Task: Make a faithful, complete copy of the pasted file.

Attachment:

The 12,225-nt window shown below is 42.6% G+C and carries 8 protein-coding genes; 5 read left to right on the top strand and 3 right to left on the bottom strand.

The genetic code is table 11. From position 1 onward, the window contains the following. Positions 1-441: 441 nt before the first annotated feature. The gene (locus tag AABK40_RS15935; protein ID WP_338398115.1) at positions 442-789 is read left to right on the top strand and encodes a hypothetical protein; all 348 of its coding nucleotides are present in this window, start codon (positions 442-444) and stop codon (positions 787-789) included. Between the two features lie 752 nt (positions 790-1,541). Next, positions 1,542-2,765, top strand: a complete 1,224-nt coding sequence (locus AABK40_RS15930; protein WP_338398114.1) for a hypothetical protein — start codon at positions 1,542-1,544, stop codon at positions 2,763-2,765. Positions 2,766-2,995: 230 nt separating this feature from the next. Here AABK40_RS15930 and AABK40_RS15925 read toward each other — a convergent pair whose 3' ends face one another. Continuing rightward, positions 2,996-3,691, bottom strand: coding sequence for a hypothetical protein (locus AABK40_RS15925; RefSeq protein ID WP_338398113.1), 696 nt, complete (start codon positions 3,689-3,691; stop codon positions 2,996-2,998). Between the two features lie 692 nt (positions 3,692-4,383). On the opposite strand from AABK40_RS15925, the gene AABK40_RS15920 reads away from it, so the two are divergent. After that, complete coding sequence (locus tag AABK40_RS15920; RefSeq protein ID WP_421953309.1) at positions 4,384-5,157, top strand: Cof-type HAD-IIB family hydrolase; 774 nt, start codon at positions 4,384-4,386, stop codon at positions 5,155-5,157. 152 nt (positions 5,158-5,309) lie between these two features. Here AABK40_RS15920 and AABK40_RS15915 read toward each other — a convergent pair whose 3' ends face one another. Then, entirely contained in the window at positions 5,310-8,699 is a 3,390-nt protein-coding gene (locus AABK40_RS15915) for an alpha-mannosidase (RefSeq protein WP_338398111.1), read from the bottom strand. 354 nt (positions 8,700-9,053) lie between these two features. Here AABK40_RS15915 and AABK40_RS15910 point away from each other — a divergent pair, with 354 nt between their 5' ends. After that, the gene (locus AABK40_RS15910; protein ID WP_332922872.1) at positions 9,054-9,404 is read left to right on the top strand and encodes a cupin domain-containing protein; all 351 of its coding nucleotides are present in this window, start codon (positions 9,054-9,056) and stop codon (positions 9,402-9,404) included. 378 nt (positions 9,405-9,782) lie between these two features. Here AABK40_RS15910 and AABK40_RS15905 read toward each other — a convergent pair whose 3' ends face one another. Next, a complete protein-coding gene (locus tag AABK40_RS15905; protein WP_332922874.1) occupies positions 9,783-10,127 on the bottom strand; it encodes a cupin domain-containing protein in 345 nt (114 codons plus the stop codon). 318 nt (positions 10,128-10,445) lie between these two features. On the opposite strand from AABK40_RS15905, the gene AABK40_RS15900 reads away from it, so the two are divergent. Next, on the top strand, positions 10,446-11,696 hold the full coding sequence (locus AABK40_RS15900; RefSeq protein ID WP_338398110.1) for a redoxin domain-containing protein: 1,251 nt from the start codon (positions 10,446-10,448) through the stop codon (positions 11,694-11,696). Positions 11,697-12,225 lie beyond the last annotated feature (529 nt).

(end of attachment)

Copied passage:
The 12,225-nt window shown below is 42.6% G+C and carries 8 protein-coding genes; 5 read left to right on the top strand and 3 right to left on the bottom strand.

The genetic code is table 11. From position 1 onward, the window contains the following. Positions 1-441: 441 nt before the first annotated feature. The gene (locus tag AABK40_RS15935; protein ID WP_338398115.1) at positions 442-789 is read left to right on the top strand and encodes a hypothetical protein; all 348 of its coding nucleotides are present in this window, start codon (positions 442-444) and stop codon (positions 787-789) included. Between the two features lie 752 nt (positions 790-1,541). Next, positions 1,542-2,765, top strand: a complete 1,224-nt coding sequence (locus AABK40_RS15930; protein WP_338398114.1) for a hypothetical protein — start codon at positions 1,542-1,544, stop codon at positions 2,763-2,765. Positions 2,766-2,995: 230 nt separating this feature from the next. Here AABK40_RS15930 and AABK40_RS15925 read toward each other — a convergent pair whose 3' ends face one another. Continuing rightward, positions 2,996-3,691, bottom strand: coding sequence for a hypothetical protein (locus AABK40_RS15925; RefSeq protein ID WP_338398113.1), 696 nt, complete (start codon positions 3,689-3,691; stop codon positions 2,996-2,998). Between the two features lie 692 nt (positions 3,692-4,383). On the opposite strand from AABK40_RS15925, the gene AABK40_RS15920 reads away from it, so the two are divergent. After that, complete coding sequence (locus tag AABK40_RS15920; RefSeq protein ID WP_421953309.1) at positions 4,384-5,157, top strand: Cof-type HAD-IIB family hydrolase; 774 nt, start codon at positions 4,384-4,386, stop codon at positions 5,155-5,157. 152 nt (positions 5,158-5,309) lie between these two features. Here AABK40_RS15920 and AABK40_RS15915 read toward each other — a convergent pair whose 3' ends face one another. Then, entirely contained in the window at positions 5,310-8,699 is a 3,390-nt protein-coding gene (locus AABK40_RS15915) for an alpha-mannosidase (RefSeq protein WP_338398111.1), read from the bottom strand. 354 nt (positions 8,700-9,053) lie between these two features. Here AABK40_RS15915 and AABK40_RS15910 point away from each other — a divergent pair, with 354 nt between their 5' ends. After that, the gene (locus AABK40_RS15910; protein ID WP_332922872.1) at positions 9,054-9,404 is read left to right on the top strand and encodes a cupin domain-containing protein; all 351 of its coding nucleotides are present in this window, start codon (positions 9,054-9,056) and stop codon (positions 9,402-9,404) included. 378 nt (positions 9,405-9,782) lie between these two features. Here AABK40_RS15910 and AABK40_RS15905 read toward each other — a convergent pair whose 3' ends face one another. Next, a complete protein-coding gene (locus tag AABK40_RS15905; protein WP_332922874.1) occupies positions 9,783-10,127 on the bottom strand; it encodes a cupin domain-containing protein in 345 nt (114 codons plus the stop codon). 318 nt (positions 10,128-10,445) lie between these two features. On the opposite strand from AABK40_RS15905, the gene AABK40_RS15900 reads away from it, so the two are divergent. Next, on the top strand, positions 10,446-11,696 hold the full coding sequence (locus AABK40_RS15900; RefSeq protein ID WP_338398110.1) for a redoxin domain-containing protein: 1,251 nt from the start codon (positions 10,446-10,448) through the stop codon (positions 11,694-11,696). Positions 11,697-12,225 lie beyond the last annotated feature (529 nt).